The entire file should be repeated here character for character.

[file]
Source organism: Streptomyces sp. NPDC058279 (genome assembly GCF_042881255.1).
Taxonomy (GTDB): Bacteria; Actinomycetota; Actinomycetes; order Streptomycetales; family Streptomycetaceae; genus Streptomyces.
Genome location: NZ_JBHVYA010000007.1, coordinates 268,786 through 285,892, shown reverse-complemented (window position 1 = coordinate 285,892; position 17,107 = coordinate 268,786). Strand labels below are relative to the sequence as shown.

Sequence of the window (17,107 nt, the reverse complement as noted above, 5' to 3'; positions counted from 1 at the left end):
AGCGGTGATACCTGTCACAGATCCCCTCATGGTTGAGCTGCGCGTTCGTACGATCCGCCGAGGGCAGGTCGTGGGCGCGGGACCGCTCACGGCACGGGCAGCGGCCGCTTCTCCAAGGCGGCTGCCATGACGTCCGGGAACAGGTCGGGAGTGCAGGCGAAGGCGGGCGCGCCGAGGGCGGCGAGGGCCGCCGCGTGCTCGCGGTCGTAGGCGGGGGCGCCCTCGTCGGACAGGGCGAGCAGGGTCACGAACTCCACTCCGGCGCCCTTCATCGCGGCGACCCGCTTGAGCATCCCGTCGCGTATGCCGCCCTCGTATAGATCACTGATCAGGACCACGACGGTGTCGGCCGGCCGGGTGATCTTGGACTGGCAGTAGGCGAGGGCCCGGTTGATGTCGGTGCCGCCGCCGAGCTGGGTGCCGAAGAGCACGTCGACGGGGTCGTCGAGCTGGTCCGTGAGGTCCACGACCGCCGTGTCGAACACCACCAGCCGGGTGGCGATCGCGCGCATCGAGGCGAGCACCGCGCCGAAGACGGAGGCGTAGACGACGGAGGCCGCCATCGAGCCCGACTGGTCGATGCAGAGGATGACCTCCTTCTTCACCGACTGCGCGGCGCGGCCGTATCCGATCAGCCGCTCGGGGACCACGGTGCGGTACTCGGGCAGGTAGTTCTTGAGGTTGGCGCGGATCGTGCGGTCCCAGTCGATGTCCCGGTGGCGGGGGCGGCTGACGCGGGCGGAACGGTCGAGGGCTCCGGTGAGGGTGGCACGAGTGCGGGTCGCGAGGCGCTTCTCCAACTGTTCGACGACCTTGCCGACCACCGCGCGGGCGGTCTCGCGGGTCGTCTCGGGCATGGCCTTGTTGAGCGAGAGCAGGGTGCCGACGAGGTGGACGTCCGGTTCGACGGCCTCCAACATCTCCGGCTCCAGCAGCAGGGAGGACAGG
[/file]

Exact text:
Source organism: Streptomyces sp. NPDC058279 (genome assembly GCF_042881255.1).
Taxonomy (GTDB): Bacteria; Actinomycetota; Actinomycetes; order Streptomycetales; family Streptomycetaceae; genus Streptomyces.
Genome location: NZ_JBHVYA010000007.1, coordinates 268,786 through 285,892, shown reverse-complemented (window position 1 = coordinate 285,892; position 17,107 = coordinate 268,786). Strand labels below are relative to the sequence as shown.

Sequence of the window (17,107 nt, the reverse complement as noted above, 5' to 3'; positions counted from 1 at the left end):
AGCGGTGATACCTGTCACAGATCCCCTCATGGTTGAGCTGCGCGTTCGTACGATCCGCCGAGGGCAGGTCGTGGGCGCGGGACCGCTCACGGCACGGGCAGCGGCCGCTTCTCCAAGGCGGCTGCCATGACGTCCGGGAACAGGTCGGGAGTGCAGGCGAAGGCGGGCGCGCCGAGGGCGGCGAGGGCCGCCGCGTGCTCGCGGTCGTAGGCGGGGGCGCCCTCGTCGGACAGGGCGAGCAGGGTCACGAACTCCACTCCGGCGCCCTTCATCGCGGCGACCCGCTTGAGCATCCCGTCGCGTATGCCGCCCTCGTATAGATCACTGATCAGGACCACGACGGTGTCGGCCGGCCGGGTGATCTTGGACTGGCAGTAGGCGAGGGCCCGGTTGATGTCGGTGCCGCCGCCGAGCTGGGTGCCGAAGAGCACGTCGACGGGGTCGTCGAGCTGGTCCGTGAGGTCCACGACCGCCGTGTCGAACACCACCAGCCGGGTGGCGATCGCGCGCATCGAGGCGAGCACCGCGCCGAAGACGGAGGCGTAGACGACGGAGGCCGCCATCGAGCCCGACTGGTCGATGCAGAGGATGACCTCCTTCTTCACCGACTGCGCGGCGCGGCCGTATCCGATCAGCCGCTCGGGGACCACGGTGCGGTACTCGGGCAGGTAGTTCTTGAGGTTGGCGCGGATCGTGCGGTCCCAGTCGATGTCCCGGTGGCGGGGGCGGCTGACGCGGGCGGAACGGTCGAGGGCTCCGGTGAGGGTGGCACGAGTGCGGGTCGCGAGGCGCTTCTCCAACTGTTCGACGACCTTGCCGACCACCGCGCGGGCGGTCTCGCGGGTCGTCTCGGGCATGGCCTTGTTGAGCGAGAGCAGGGTGCCGACGAGGTGGACGTCCGGTTCGACGGCCTCCAACATCTCCGGCTCCAGCAGCAGGGAGGACAGG